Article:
I decided to break out this issue of F&SF because of a comment I read about one of the stories, Dean McLaughlin's "The Voyage Is Ended," which was described as a Clifford Simak pastiche. Simak being one of my favorites, I felt I needed to have a look. It's a pretty good story that does capture some of the nostalgic feel of a Simak tale and maybe a little of the style.
After reading that one, I figured that I'd just read the rest of them. I should preface this by saying that in the 1950s, F&SF was one of my favorite digests. But then all the digests were my favorites. Even then I could tell that there were different magazines published different kinds of stories, and when it came to literary SF, F&SF led the way for me. Which is why I was a bit disappointed in most of this issue. Fritz Leiber's "The Secret Songs" is New Wave before the New Wave. Sex, drugs, a different kind of writing style, all the elements are there. "The Golden Flask" struck me as the kind of story that might've appeared in a 1950s issue of Fantastic. I knew where it was going from the first and didn't care if it got there. Dickson's "Shalmanzar" is a fantasy that gave me a smile or two but nothing more. "Mumbwe Jones" is short and well-written, but not memorable. "The Top" is an amusing story about bureaucracies. "Fruiting Body" is an entertaining magic mushroom story. "The Roper" is a poem about love and death, like something John the Balladeer might sing. "Spacial Relationship" is a punning title that answers the question about female companionship for men in space and turns out to be something of a joke that's not very funny. "The Stupid General" is about a stupid general who turns out to be not so stupid, after all. In a way, that is. "What Price Wings" is the only story here that I'd read before. I can't remember where. It's a warning about being to angelic. "Harlan Ellison's "Paulie Charmed the Sleeping Woman" was his first story in F&SF, and it's about ghosts and music. Slight, but shows Ellison moving away from his earlier work. "The Gumdrop King" is about a boy in an unhappy home. He encounters an alien who likes gumdrops. I liked this one. The Feghoot will challenge your love of puns, if you have one. I didn't read the Asimov article.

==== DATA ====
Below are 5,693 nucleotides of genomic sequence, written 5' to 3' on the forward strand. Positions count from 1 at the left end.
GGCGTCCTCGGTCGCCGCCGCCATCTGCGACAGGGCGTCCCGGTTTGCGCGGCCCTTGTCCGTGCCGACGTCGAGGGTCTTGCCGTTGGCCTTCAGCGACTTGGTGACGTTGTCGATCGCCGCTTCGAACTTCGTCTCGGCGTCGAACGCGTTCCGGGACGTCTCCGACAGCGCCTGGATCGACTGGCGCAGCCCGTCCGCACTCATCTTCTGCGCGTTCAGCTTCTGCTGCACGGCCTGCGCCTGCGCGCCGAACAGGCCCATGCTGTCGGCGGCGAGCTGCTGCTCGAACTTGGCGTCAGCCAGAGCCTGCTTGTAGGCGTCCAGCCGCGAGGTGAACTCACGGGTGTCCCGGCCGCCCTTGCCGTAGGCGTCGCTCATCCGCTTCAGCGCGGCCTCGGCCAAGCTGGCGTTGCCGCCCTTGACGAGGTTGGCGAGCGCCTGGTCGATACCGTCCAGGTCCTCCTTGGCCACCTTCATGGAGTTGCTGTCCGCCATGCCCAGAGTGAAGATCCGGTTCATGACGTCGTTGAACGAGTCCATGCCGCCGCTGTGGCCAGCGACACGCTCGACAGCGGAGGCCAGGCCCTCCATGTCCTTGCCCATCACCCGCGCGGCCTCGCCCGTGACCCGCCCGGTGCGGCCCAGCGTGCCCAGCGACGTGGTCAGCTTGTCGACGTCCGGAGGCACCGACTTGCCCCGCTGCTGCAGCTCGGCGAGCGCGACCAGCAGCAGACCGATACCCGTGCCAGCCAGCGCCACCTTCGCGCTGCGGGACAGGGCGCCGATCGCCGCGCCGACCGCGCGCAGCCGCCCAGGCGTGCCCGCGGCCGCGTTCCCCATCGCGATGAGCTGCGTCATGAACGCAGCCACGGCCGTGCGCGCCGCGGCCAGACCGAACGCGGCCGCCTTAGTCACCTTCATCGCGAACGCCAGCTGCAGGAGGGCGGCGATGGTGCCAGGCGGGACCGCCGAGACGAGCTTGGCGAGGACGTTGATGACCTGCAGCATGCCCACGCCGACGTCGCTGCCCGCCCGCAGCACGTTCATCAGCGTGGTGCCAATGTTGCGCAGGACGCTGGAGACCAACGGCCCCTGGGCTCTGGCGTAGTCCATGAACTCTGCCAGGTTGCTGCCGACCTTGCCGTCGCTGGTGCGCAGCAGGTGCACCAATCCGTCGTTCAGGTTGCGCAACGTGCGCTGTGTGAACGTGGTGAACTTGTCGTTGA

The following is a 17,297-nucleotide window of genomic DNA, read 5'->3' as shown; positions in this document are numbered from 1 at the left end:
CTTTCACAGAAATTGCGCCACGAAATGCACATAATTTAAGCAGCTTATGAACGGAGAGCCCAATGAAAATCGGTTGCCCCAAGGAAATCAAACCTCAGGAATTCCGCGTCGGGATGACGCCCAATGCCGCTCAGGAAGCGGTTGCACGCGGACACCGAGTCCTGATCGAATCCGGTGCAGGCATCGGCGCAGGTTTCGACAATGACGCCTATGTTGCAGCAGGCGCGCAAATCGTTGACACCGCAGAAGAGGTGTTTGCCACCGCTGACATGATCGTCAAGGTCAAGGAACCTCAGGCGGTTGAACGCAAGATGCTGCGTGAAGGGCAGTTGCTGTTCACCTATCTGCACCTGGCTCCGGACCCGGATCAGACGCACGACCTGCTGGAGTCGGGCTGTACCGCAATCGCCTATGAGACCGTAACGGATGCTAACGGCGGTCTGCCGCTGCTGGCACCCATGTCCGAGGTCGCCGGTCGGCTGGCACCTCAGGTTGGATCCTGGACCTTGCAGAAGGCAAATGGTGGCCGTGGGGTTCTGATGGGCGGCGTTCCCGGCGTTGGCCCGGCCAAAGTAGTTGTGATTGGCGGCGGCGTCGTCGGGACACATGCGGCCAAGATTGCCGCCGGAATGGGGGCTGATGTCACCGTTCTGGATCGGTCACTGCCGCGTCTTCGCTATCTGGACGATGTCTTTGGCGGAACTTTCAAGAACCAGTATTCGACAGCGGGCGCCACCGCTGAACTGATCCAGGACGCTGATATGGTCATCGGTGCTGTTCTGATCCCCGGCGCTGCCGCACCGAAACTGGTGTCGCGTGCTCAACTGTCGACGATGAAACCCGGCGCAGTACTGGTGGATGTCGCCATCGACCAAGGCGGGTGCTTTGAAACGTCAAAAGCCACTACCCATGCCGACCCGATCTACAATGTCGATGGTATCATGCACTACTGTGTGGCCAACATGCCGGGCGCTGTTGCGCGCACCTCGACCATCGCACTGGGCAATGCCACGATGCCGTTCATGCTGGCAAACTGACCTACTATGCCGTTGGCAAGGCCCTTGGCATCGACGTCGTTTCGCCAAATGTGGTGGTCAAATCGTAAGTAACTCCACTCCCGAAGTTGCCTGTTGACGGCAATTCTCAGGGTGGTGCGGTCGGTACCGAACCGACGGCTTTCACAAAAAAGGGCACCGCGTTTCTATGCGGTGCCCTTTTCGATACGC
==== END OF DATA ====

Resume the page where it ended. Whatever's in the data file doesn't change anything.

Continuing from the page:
Overall, a kind of average issue. The editor was Avram Davidson, and maybe his tastes and mine just don't agree.
Table of Contents
The Secret Songs · Fritz Leiber
The Golden Flask · Kendell Foster Crossen
Salmanazar · Gordon R. Dickson
The Voyage Which Is Ended · Dean McLaughlin
Mumbwe Jones · Fred Benton
The Top · George Sumner Albee
Science: The Light Fantastic · Isaac Asimov
Fruiting Body · Rosel George Brown
The Roper · Theodore R. Cogswell & John Jacob Niles
Spatial Relationship · Randall Garrett
The Stupid General · J. T. McIntosh
What Price Wings? · H. L. Gold
Paulie Charmed the Sleeping Woman · Harlan Ellison
The Gumdrop King · Will Stanton
Through Time and Space with Ferdinand Feghoot: LIII · Grendel Briarton